Aleman places the moment of intervention even earlier, and believes the 2006 Legislature erred in failing to pass a proposal for optional full-day kindergarten in schools with high populations of at-risk students.
"We are still stuck in the mode of not wanting to have kids in school all day, when research shows it will help," he said.
Patti Harrington, state superintendent of public instruction, said Utah's resistance to NCLB is not meant to mask troublesome issues. The act focuses too much on testing and teacher qualifications, and too little on helping students perform better.
"We're spending too much time on the [act]," she said. "It has diverted time we could otherwise spend on instruction."
Harrington's office pushed hard this year for early interventions such as all-day kindergarten, she said.
"Any time a child doesn't graduate it's of great concern," Harrington said. "The causes are systemic in that child's background - whether they mastered reading in early years and math in middle elementary years."
Harrington said the greatest number of dropouts leave school during or after ninth grade.
"It's our year of greatest worry, and should be our year of highly customized instruction. But all of that takes money."
David Rettie, Westlake Junior High School principal, said the problem is attacked from many angles at his school. For nearly half the students at his West Valley City school, English is a second language, and a majority come from economically disadvantaged homes. Those factors present challenges, but they also make Westlake eligible for federal assistance, and the money helps a lot.
"We are able to reduce class sizes to 15, and have two or more aides in reading classrooms - the same with math and English language classes," Rettie said. The school also has Camp Westlake, an optional after-school and summer program that provides study help, cultural understanding and fun.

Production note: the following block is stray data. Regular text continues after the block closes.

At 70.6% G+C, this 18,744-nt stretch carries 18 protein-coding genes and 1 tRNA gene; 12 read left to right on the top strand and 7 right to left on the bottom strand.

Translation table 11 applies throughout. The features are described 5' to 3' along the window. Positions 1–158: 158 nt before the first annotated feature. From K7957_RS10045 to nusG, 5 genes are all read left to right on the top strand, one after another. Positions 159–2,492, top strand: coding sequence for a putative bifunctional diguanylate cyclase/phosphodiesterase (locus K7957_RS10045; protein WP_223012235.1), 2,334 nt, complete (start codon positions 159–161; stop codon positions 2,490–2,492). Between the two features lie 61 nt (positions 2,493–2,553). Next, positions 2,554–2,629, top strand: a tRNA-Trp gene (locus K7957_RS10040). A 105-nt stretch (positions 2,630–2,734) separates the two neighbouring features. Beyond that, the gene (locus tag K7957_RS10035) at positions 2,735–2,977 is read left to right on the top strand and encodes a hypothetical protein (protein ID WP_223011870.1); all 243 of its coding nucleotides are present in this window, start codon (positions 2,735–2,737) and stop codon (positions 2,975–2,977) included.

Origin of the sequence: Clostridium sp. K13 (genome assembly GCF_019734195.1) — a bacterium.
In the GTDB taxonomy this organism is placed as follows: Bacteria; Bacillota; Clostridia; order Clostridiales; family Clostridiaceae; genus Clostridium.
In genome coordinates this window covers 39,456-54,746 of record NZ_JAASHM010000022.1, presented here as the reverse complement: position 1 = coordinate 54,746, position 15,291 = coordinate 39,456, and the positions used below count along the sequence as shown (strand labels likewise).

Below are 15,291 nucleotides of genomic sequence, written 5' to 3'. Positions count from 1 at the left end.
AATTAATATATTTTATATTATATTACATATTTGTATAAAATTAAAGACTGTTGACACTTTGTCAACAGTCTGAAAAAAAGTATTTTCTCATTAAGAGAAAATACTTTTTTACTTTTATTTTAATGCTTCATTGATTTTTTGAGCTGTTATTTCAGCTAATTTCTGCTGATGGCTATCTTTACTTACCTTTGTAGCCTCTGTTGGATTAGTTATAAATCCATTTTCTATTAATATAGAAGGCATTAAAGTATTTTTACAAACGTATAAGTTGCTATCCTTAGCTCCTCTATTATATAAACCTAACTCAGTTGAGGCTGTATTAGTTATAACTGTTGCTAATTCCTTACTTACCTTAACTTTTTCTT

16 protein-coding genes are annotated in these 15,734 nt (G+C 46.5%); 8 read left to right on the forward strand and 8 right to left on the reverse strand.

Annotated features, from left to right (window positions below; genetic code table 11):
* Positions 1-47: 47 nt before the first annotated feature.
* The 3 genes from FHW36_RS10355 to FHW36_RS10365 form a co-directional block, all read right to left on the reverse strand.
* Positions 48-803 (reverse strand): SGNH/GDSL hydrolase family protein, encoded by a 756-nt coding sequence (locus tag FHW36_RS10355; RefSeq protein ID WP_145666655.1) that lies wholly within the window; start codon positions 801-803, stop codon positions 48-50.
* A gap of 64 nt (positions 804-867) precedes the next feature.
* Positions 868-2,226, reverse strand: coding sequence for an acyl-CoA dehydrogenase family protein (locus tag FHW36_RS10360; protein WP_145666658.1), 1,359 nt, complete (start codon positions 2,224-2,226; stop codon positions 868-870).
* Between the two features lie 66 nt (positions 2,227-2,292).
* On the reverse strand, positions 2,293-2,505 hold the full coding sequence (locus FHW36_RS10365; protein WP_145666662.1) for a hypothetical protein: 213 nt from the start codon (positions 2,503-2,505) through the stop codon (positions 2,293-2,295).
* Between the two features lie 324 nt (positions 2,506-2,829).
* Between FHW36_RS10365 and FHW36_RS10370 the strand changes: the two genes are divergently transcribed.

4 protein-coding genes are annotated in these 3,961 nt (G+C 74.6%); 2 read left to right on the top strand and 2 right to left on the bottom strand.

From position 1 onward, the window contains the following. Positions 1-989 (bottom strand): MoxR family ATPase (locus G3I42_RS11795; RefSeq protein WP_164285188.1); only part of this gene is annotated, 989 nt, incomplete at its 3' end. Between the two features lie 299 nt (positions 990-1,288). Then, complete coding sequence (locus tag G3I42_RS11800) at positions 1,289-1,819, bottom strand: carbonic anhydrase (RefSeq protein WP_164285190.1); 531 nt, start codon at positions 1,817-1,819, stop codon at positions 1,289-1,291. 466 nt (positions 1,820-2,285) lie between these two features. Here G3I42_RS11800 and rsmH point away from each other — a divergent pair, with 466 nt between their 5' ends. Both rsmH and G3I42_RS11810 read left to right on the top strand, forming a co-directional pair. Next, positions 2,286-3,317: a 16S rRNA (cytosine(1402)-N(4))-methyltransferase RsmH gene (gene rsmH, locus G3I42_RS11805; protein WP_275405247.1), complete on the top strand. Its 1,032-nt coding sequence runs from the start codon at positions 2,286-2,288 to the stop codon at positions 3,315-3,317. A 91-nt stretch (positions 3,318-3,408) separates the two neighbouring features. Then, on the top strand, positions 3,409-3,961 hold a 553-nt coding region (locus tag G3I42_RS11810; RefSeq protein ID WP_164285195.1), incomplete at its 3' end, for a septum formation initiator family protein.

During the first after-school hour of Camp Westlake, students receive assistance with homework. The second hour features cooking, crafts and cultural activities such as ethnic dancing. Rettie said more than 300 students attend.
Westlake also encourages teachers to make personal connections with students, and has programs for introducing students to college and career possibilities and preparing them for rigorous classes by teaching study and note-taking skills.
"We want to provide that hook that keeps students involved in school," Rettie said. He has taught at schools that have many students who could benefit from such programs, but not enough of them to qualify for the extra funds. The money makes all the difference, he said. Without it, teachers are too overburdened to cope with the needs of disadvantaged students.
Huerta knows what he means. She observes student teachers in Cache Valley schools. Sometimes, the impulse to reach out to struggling minority students is smothered by practical necessities, she said.
In one classroom, Huerta watched a Latina student sitting in the back row, head down. The classroom bulged with students who were hopelessly far ahead of the newcomer. Huerta was saddened, but not surprised, by the words the harried senior teacher spoke to the student teacher under Huerta's observation:
"Maria doesn't come to school much. She's not really interested, so why bother?"